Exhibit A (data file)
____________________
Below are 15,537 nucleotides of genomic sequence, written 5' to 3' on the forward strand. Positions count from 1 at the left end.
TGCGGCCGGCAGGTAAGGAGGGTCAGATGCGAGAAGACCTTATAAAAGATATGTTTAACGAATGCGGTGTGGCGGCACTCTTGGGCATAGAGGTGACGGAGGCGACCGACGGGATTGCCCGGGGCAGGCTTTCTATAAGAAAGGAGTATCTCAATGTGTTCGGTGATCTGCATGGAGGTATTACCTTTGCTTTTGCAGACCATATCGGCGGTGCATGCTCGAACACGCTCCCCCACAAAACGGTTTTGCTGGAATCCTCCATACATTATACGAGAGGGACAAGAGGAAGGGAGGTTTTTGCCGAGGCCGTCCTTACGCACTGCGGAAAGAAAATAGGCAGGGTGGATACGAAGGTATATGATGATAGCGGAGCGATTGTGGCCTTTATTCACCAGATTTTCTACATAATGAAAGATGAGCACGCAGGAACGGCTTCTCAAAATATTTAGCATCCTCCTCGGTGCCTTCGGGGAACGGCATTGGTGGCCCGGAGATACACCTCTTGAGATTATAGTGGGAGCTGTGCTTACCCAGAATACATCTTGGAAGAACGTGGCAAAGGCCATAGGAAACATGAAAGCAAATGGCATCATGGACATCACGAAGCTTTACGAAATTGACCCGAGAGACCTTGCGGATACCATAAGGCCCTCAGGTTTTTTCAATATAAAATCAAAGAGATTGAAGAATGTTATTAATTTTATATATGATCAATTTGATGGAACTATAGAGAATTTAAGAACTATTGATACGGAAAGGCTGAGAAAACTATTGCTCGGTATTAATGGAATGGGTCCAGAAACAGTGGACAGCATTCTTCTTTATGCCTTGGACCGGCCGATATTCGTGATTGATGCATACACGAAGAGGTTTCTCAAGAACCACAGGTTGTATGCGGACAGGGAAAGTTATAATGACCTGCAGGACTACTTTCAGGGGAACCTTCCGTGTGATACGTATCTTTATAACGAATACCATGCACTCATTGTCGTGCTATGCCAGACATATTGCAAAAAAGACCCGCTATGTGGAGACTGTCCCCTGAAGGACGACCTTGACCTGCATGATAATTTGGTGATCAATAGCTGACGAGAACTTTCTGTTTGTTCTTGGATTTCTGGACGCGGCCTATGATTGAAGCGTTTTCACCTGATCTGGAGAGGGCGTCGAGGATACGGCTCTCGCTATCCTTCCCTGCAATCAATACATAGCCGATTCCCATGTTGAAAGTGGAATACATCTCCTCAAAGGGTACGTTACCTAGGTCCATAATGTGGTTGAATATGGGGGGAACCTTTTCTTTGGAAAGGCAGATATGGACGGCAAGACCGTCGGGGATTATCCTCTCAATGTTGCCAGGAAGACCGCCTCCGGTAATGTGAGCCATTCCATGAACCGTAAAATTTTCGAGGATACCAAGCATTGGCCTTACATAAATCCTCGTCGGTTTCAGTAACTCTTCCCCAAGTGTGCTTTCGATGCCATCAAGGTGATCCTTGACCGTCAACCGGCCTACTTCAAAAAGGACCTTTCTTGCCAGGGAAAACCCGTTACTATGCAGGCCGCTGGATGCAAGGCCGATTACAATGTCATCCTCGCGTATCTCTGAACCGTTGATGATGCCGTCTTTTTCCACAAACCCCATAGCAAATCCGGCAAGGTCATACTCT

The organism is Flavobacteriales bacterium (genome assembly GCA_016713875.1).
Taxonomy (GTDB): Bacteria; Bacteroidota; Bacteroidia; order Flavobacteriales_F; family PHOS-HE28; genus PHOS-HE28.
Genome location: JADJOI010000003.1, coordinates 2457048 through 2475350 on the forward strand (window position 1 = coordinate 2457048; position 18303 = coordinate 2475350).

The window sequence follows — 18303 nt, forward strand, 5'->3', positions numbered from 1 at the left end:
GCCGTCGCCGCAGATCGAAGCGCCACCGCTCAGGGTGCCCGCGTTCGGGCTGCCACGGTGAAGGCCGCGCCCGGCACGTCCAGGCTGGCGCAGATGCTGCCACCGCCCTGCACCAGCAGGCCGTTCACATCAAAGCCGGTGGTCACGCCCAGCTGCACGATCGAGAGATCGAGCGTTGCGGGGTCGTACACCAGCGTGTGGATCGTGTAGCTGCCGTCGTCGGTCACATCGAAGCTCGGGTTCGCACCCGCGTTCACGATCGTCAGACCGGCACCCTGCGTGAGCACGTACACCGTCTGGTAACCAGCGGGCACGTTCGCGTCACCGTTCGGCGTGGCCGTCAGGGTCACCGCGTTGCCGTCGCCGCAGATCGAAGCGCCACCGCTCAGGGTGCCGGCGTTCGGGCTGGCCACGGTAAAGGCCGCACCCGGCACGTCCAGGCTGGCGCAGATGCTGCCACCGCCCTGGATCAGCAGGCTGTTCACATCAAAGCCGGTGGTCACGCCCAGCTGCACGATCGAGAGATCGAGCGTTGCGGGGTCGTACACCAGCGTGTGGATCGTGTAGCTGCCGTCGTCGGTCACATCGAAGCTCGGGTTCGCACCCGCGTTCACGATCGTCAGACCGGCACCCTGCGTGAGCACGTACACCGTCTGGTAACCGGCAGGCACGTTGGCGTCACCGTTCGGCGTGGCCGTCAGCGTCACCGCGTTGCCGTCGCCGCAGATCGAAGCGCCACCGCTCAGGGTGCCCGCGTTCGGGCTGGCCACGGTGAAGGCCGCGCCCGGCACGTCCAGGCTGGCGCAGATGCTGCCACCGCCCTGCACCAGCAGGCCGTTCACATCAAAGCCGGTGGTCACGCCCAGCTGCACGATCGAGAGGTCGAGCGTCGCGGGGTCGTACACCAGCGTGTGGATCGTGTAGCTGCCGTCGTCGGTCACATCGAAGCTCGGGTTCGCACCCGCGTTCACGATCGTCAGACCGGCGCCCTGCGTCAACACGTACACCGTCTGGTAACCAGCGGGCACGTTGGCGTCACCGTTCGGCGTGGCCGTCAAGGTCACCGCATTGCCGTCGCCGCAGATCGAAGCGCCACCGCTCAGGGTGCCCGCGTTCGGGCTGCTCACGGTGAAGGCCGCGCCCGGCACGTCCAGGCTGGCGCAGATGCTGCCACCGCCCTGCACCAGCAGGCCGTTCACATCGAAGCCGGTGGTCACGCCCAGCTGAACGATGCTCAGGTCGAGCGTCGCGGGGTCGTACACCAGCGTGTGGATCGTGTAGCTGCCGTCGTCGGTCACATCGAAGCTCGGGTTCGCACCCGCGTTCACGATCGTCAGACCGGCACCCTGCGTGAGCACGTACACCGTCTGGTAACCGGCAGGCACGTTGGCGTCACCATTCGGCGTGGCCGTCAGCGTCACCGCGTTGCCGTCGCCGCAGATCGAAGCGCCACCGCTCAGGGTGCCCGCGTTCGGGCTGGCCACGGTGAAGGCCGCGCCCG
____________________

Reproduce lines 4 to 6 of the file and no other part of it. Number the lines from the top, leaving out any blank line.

Taxonomy (GTDB): Bacteria; Bacteroidota; Bacteroidia; order Flavobacteriales_F; family PHOS-HE28; genus PHOS-HE28.
Genome location: JADJOI010000003.1, coordinates 2457048 through 2475350 on the forward strand (window position 1 = coordinate 2457048; position 18303 = coordinate 2475350).

The window sequence follows — 18303 nt, forward strand, 5'->3', positions numbered from 1 at the left end: